1451

1451

Oldest reference to the fountain, daerdmennekenpist (“the place where the child pees”), in an administrative text relating to the network of water pipes that fed Brussels’ public fountains.

1572

1572

First schematic illustration of Manneken-Pis at the corner of Rue de l’Étuve and Rue du Chêne in the map drawn by Georg Braun and Franz Hogenberg. The fountain is shown on the street.

1615

1615

First known depiction of Manneken-Pis wearing clothes, attired as a shepherd in Denis van Alsloot’s painting of the Ommegang parade. A preparatory sketch of this painting shows the statue perched atop a column, emptying its water into twin pools. © V&A

1619

1619

The Brussels Authorities order a new version of Manneken-Pis from Jérôme Duquesnoy for the fountain’s renovation; the column, basin, and sculpture are replaced.

1695

1695

Manneken-Pis is chosen as a spokesperson for the people of Brussels by the author of a satirical text criticizing the King of France, Louis XIV, who has just bombarded Brussels. This publication is the first to reflect the statue’s fame.

1710

1710

Early 18th century first detailed depiction of the fountain, now located further back from the street and protected behind a railing, in an engraving by Jacques Harrewijn. The fountain is in its current location.

1720

1720

Confirmation is given in a story of the tradition of dressing up Manneken-Pis during celebrations that are a basic facet of life in Brussels, and the practice of non-residents coming to visit the statue.

1747

1747

King Louis XIV of France makes Manneken-Pis a Knight of the Order of Saint-Louis and gives him nobleman's costume by way of an apology for the attempted theft of Manneken-Pis by some of his soldiers garrisoned in Brussels. This is the oldest of Manneken-Pis’ costumes to have been preserved.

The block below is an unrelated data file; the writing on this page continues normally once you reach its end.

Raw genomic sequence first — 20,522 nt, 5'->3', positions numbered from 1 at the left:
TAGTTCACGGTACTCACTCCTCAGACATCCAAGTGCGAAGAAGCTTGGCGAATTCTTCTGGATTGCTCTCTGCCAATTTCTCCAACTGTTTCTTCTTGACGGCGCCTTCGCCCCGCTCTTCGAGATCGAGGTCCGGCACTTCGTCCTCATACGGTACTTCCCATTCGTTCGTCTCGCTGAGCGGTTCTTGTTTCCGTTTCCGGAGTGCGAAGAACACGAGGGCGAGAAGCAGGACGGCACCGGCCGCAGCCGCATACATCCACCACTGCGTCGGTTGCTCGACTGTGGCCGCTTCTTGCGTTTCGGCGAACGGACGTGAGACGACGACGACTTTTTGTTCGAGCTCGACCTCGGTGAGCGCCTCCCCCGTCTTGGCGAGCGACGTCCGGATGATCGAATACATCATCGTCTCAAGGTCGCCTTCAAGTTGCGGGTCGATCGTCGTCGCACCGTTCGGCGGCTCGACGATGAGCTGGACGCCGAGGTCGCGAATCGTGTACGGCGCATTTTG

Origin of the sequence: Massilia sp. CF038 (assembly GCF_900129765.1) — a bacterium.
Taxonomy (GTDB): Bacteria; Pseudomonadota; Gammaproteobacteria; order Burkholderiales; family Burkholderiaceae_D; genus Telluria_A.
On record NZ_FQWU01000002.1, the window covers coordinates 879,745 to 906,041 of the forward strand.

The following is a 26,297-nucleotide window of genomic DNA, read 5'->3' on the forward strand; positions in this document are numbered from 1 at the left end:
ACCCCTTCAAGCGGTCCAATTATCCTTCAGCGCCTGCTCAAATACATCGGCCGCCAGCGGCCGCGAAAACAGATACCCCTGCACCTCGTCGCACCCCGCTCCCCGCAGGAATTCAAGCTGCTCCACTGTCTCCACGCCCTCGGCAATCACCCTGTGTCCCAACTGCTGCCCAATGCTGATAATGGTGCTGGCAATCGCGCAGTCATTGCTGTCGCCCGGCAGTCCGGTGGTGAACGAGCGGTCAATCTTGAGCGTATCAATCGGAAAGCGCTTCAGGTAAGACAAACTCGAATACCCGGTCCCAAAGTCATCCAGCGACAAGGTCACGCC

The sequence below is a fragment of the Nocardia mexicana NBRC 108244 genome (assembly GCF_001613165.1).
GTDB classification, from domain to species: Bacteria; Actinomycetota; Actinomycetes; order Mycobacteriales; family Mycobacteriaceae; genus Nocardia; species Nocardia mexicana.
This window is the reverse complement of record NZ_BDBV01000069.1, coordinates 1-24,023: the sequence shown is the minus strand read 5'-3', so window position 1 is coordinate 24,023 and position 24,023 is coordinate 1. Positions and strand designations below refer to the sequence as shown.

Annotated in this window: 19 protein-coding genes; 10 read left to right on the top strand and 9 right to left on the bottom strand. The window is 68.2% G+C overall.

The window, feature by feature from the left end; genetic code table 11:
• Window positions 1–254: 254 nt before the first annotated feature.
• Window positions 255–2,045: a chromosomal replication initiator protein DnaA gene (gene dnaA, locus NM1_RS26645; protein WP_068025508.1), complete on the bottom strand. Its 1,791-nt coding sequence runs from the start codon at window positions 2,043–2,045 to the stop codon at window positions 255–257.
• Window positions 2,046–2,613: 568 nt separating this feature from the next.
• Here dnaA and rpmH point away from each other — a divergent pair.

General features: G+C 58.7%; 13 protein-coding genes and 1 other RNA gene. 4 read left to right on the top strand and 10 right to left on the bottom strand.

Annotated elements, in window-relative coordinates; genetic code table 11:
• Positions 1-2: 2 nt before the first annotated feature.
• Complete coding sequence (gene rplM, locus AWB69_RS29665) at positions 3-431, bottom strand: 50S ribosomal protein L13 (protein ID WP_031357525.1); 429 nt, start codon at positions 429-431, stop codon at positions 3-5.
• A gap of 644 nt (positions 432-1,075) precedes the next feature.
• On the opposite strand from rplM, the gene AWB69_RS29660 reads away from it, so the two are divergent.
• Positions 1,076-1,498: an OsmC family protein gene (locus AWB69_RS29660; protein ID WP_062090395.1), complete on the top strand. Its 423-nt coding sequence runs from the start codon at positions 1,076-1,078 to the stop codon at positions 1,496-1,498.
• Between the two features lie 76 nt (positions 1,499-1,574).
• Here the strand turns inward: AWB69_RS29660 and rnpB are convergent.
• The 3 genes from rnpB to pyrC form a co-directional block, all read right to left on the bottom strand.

1756

1756

First known appointment of an official tailor for Manneken-Pis.

1770

1770

The statue is placed in a new Rococo backdrop, previously used for another fountain. From this point on, the statue seems small and it is not possible to see its back.

1817

1817

Theft of Manneken-Pis. It is quickly found . The statue, broken into eleven pieces, is restored, and the guilty party is severely punished.

1824

1824

Publication by French author Jacques Collin de Plancy of a story about Manneken-Pis in which he recounts legends that explain the choice of the sculpture’s theme. Although the book is whimsical, it became the basis for a number of later books devoted to the statue.

1845

1845

Confusion arises on the part of historians Alexandre Henne and Alphonse Wauters between the Manneken-Pis and the Julianekensborre (“little Julien”) fountains. These two features were previously situated close to one another, which explains why Manneken-Pis is often still referred to as “Julien”.

1851

1851

Manneken-Pis becomes a purely decorative fountain. Its water now flows into a basin made inaccessible by the new railing.

1965

1965

Another theft. Manneken-Pis is broken in two. Its feet and ankles remain on the base, with the rest of the body gone. A copy of the sculpture is placed at the fountain, where it remains today.

1966

1966

Following an anonymous phone call, the part of the statue stolen the year before is fished out of the Brussels-Charleroi canal. Both pieces of the sculpture are kept at the museum.

1975

1975

The Manneken-Pis statue together with the fountain and the fence are classified as a historical monument by royal decree.

2003

2003

The statue is restored.